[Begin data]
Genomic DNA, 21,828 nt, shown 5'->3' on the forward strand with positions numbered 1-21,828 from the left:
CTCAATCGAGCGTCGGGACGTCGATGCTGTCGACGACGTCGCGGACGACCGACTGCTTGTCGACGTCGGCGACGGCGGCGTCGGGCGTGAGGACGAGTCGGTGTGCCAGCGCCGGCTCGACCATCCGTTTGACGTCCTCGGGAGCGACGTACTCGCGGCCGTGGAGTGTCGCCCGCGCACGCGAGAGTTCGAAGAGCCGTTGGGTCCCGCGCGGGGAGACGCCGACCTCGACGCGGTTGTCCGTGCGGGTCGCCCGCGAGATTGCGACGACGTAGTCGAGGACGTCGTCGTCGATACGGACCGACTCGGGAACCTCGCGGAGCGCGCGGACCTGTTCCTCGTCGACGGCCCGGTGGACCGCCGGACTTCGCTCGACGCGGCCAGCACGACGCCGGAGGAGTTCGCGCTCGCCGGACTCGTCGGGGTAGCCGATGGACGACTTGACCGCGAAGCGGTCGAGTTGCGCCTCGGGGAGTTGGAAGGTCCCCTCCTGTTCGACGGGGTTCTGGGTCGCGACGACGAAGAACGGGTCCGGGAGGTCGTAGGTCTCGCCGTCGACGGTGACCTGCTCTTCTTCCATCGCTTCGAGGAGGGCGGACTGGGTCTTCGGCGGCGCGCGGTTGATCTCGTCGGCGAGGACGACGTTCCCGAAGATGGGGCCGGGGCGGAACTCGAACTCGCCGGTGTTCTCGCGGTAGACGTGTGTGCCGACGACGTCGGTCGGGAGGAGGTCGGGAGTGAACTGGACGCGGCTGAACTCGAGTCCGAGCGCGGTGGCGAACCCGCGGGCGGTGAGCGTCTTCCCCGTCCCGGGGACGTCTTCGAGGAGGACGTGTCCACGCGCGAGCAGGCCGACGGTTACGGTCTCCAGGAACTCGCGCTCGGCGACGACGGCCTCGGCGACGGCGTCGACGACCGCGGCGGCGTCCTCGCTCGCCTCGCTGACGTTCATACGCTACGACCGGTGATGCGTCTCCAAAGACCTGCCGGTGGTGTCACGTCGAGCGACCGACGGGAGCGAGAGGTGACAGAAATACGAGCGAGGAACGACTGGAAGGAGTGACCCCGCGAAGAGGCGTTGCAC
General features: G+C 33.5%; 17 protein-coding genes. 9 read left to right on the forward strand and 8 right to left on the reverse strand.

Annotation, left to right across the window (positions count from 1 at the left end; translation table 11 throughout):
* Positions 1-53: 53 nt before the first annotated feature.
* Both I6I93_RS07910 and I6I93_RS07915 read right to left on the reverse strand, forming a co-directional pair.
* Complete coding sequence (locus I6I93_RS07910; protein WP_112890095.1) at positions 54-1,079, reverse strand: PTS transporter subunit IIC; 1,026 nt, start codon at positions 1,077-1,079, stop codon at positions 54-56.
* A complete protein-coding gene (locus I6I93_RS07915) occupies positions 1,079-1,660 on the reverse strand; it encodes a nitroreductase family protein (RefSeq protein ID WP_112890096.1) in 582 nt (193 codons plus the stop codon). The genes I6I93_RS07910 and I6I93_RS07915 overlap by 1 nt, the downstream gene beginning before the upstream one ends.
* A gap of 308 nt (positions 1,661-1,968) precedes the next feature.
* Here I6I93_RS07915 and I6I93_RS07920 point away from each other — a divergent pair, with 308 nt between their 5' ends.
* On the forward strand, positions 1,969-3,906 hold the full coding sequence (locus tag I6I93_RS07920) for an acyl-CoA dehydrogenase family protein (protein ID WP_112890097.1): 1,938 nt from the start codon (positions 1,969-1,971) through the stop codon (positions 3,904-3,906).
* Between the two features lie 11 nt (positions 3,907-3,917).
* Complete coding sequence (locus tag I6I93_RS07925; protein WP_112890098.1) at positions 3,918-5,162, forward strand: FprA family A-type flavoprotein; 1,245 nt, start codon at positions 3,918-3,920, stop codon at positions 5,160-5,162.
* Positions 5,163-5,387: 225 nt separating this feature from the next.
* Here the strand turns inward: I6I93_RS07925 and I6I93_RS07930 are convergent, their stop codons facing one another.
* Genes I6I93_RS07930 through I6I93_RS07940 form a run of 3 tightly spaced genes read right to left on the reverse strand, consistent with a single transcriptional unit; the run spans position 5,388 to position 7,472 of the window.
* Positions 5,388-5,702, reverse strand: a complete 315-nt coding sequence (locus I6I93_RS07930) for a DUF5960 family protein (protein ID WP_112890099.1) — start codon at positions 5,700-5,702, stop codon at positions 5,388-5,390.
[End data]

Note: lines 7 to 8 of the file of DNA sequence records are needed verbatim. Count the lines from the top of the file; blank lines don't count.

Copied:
* Complete coding sequence (locus I6I93_RS07910; protein WP_112890095.1) at positions 54-1,079, reverse strand: PTS transporter subunit IIC; 1,026 nt, start codon at positions 1,077-1,079, stop codon at positions 54-56.
* A complete protein-coding gene (locus I6I93_RS07915) occupies positions 1,079-1,660 on the reverse strand; it encodes a nitroreductase family protein (RefSeq protein ID WP_112890096.1) in 582 nt (193 codons plus the stop codon). The genes I6I93_RS07910 and I6I93_RS07915 overlap by 1 nt, the downstream gene beginning before the upstream one ends.